But does this really matter? Well if it does not, there should not have been any need for RA 9646. But there is! If 90% of our appraisers are not qualified, “lenders, mortgage insurers and mortgage brokers would not be able to verify the value of a property during a mortgage underwriting process. Governments would be unable to value their public assets and regulators would have no policies to mitigate risk and guide real estate transactions,” to quote Lancastle. On an individual basis, if one is selling his/her real estate they may stand to lose from amateur values prescribed by unqualified but licensed valuers.

Appraisers from other countries could take over and provide real estate valuation services for the likes of foreign banks, which BSP has accredited to operate in the country. But that poses a problem: they don’t know the intricacies of the local market. What we would have then would be a very unstable real estate market, which constrains investment and economic growth.

 

VALUATION STANDARDS

The global valuation community has moved into harmonising asset valuation standards under the International Valuation Standards (IVS), with 2017 as its present version. The International Valuation Standards Council (IVSC) develops and maintains IVS.

As a country we are not completely out of the IVS. There are a few organisations that the IVSC includes within its global network. The Bureau of Local Government Finance of the Department of Finance is one of these, as an Institutional Member. In terms of non-governmental organisations, the Institute of Philippine Real Estate Appraisers (IPREA) is recognised as a Valuation Professional Organisation (VPO) and the Philippine Association of Realty Appraisers (PARA) has an Associate Valuation Professional Organisation (Associate VPO) status. Other practitioners, however, are still following valuation standards other than the IVS.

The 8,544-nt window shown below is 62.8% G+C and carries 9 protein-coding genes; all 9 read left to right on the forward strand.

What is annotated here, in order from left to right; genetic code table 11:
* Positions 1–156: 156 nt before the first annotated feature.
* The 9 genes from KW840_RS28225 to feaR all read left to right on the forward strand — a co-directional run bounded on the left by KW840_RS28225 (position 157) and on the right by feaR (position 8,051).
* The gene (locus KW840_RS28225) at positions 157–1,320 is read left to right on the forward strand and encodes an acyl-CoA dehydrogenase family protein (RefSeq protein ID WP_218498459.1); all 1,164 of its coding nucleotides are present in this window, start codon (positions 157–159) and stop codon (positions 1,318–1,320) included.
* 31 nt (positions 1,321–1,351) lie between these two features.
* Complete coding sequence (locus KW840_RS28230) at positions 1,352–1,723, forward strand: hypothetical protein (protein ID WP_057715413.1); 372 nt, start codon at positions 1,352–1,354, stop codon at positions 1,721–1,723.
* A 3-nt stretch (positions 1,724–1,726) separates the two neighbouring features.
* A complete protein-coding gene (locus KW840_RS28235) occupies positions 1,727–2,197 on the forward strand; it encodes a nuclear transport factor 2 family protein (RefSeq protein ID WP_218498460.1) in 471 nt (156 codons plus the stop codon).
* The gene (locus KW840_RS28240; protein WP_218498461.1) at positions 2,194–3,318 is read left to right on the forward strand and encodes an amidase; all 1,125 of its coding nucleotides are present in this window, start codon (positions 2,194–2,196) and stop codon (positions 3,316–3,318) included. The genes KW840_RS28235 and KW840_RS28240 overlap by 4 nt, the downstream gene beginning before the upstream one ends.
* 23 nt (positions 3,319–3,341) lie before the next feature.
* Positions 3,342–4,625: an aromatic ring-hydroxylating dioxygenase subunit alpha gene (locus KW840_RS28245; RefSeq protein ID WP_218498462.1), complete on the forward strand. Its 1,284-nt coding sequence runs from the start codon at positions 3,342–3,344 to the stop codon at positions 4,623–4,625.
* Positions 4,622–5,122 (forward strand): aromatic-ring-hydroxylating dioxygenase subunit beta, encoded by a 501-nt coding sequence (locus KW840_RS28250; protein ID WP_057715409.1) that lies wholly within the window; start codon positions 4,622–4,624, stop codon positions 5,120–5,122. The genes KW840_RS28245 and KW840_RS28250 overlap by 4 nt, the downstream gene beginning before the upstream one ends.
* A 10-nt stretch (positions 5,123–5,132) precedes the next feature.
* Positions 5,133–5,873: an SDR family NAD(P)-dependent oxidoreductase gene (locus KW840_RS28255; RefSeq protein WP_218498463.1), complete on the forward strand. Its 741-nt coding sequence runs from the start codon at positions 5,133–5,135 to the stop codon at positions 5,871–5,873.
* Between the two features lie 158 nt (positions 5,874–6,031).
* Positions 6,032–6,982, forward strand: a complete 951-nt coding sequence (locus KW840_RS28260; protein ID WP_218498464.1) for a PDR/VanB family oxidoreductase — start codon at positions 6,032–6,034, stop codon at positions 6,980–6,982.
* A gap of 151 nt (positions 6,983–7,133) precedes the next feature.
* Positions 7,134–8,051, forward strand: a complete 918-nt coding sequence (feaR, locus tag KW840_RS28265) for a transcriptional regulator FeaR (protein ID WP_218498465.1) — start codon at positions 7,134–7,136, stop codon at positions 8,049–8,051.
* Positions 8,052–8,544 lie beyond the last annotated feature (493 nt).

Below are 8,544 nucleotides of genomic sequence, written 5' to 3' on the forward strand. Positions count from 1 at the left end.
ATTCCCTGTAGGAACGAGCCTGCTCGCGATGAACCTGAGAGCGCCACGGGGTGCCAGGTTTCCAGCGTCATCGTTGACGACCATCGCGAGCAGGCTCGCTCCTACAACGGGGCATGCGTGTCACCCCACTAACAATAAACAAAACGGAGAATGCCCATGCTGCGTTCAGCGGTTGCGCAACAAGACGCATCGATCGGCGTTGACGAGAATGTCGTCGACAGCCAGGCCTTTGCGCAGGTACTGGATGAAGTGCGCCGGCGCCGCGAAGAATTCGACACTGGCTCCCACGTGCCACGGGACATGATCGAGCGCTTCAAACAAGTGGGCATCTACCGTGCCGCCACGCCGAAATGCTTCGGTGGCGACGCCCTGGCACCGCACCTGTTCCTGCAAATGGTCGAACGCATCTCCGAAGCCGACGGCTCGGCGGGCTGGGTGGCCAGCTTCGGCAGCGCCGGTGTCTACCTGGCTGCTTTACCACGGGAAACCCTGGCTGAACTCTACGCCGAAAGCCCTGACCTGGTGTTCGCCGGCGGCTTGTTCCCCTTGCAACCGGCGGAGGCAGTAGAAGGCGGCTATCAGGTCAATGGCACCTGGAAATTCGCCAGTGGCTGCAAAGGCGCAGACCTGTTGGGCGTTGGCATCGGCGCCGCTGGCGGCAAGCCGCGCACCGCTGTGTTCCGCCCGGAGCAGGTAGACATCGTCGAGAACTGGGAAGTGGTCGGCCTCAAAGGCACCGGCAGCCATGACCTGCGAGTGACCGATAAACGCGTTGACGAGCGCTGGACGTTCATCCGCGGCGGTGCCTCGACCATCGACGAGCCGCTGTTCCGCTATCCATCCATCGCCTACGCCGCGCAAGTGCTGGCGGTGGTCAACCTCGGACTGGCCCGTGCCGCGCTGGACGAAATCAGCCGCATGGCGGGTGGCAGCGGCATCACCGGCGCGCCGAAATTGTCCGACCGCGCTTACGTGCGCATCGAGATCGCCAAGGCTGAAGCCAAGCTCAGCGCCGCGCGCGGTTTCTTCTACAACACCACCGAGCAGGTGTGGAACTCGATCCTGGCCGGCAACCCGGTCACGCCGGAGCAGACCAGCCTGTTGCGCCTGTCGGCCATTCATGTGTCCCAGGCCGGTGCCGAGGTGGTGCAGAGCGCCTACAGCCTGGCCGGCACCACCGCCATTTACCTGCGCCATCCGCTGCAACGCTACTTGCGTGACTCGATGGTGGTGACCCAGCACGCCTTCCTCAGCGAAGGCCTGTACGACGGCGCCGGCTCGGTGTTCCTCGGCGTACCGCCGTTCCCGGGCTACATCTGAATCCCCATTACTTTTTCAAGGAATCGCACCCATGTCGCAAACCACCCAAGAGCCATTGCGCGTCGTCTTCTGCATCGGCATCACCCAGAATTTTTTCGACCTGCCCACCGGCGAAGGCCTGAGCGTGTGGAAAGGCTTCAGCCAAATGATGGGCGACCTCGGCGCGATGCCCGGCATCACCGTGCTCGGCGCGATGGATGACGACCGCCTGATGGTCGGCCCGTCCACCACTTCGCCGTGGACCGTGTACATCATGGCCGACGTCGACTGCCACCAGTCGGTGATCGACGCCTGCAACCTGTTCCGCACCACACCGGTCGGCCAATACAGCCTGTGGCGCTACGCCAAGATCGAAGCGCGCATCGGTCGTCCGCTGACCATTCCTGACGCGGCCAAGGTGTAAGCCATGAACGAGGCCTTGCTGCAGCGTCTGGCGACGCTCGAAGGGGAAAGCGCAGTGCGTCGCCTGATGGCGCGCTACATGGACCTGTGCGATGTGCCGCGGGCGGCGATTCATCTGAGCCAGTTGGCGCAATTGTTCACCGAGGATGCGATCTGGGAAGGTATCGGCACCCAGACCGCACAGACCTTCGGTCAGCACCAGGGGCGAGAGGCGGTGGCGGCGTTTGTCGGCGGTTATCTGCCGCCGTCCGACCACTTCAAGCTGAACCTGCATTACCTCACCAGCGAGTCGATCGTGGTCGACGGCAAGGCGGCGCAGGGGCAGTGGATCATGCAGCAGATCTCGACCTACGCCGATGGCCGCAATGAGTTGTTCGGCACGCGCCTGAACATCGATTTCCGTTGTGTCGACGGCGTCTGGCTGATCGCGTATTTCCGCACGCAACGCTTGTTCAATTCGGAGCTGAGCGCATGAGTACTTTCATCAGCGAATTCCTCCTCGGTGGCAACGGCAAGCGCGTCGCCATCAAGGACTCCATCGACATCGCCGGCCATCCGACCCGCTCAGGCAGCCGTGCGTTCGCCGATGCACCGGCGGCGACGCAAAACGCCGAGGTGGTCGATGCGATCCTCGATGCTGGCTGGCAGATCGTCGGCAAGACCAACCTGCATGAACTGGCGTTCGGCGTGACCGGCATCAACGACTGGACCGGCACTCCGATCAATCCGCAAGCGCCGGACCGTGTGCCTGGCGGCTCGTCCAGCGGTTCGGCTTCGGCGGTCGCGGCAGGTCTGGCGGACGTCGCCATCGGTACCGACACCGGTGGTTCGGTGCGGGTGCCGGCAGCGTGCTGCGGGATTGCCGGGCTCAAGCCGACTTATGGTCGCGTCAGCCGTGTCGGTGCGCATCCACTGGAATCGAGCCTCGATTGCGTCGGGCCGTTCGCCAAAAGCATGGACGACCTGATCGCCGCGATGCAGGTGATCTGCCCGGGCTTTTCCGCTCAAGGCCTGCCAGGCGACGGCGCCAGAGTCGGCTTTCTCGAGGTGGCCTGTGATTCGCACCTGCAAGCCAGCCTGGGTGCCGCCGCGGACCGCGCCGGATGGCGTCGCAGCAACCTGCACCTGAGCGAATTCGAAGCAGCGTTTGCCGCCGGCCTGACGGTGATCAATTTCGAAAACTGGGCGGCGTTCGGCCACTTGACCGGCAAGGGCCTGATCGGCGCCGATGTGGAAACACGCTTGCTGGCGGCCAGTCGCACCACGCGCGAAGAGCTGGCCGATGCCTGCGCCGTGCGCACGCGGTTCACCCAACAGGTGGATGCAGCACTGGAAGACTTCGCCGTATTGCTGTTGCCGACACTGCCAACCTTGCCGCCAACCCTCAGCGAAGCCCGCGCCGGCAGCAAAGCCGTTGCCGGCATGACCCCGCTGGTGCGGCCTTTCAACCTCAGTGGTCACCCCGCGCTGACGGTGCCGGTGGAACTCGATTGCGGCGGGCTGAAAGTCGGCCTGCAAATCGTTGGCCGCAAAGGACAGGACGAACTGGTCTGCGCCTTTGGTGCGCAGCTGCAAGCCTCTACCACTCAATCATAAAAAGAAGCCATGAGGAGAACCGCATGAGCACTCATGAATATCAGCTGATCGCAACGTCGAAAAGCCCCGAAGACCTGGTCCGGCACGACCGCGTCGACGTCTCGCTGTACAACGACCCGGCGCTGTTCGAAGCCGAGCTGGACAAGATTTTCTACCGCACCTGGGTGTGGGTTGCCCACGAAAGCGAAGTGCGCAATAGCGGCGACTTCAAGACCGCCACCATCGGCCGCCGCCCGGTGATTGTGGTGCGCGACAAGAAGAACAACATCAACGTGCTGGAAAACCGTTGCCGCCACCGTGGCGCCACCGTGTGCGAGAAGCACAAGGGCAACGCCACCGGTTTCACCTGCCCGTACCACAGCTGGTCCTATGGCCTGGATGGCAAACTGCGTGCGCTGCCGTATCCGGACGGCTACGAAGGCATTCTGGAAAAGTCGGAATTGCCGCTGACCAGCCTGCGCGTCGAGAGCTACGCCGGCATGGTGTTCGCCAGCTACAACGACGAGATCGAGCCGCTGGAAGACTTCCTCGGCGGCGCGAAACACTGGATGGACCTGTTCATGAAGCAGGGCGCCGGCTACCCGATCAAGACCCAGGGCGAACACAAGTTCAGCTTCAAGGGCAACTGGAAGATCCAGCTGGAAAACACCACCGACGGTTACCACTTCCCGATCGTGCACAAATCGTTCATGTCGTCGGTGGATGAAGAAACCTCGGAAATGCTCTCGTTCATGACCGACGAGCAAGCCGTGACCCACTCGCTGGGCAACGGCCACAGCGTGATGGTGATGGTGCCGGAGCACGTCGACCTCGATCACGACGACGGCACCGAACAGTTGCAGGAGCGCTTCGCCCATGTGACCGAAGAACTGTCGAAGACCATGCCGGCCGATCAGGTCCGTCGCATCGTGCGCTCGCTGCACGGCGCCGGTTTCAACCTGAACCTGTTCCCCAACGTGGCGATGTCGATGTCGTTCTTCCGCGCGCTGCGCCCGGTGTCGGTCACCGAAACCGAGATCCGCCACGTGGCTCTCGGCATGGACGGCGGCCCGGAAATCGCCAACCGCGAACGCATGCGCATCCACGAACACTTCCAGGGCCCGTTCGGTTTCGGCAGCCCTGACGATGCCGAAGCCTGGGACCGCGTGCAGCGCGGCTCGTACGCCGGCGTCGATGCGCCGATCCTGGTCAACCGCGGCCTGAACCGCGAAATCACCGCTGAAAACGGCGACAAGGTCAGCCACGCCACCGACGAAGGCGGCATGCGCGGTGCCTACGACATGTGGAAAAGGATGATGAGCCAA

But the public sector needs to do more to signal to the global community that we follow IVS, in the same way that the Securities and Exchange Commission had required all companies to follow the International Financial Reporting Standards (IFRS). In globalised markets, we need to abide by these standards to stay competitive.

December 17, 2018, was the date for the Bureau of Local Government Finance of the Department of Finance to officially launch the second edition of the Philippine Valuation Standards (PVS). Compared to the first edition, this one adopts in Part I the IVS 2017, updating its use of IVS 2007.

Parts 2 and 3 cover departures of PVS from the IVS. Departures are allowed under IVS 2017 provided they are taken to satisfy legislative, regulatory or other authoritative requirements. In Part 2, the PVS gives the Philippine context focusing on valuation for taxation and other purposes. Part 3 comprises guidance notes for appraising multiple properties as of a given date by a systematic and uniform application of appraisal methods and techniques that allow for statistical review and analysis of results.

Branding matters. While, it can be said that PVS is IVS-compliant, it nevertheless would be confusing. R. Narayanaswamy, the Chairperson of the Committee to advise on valuation matters constituted by the Government of India, Ministry of Corporate Affairs said that “renaming the book (e.g. from IVS to PVS) could create confusion.” In India, they also have national sensitivities, but they are only introducing minimal departures, following in line with their approach to IFRS.

 

Ramon L. Clarete is a professor at the University of the Philippines School of Economics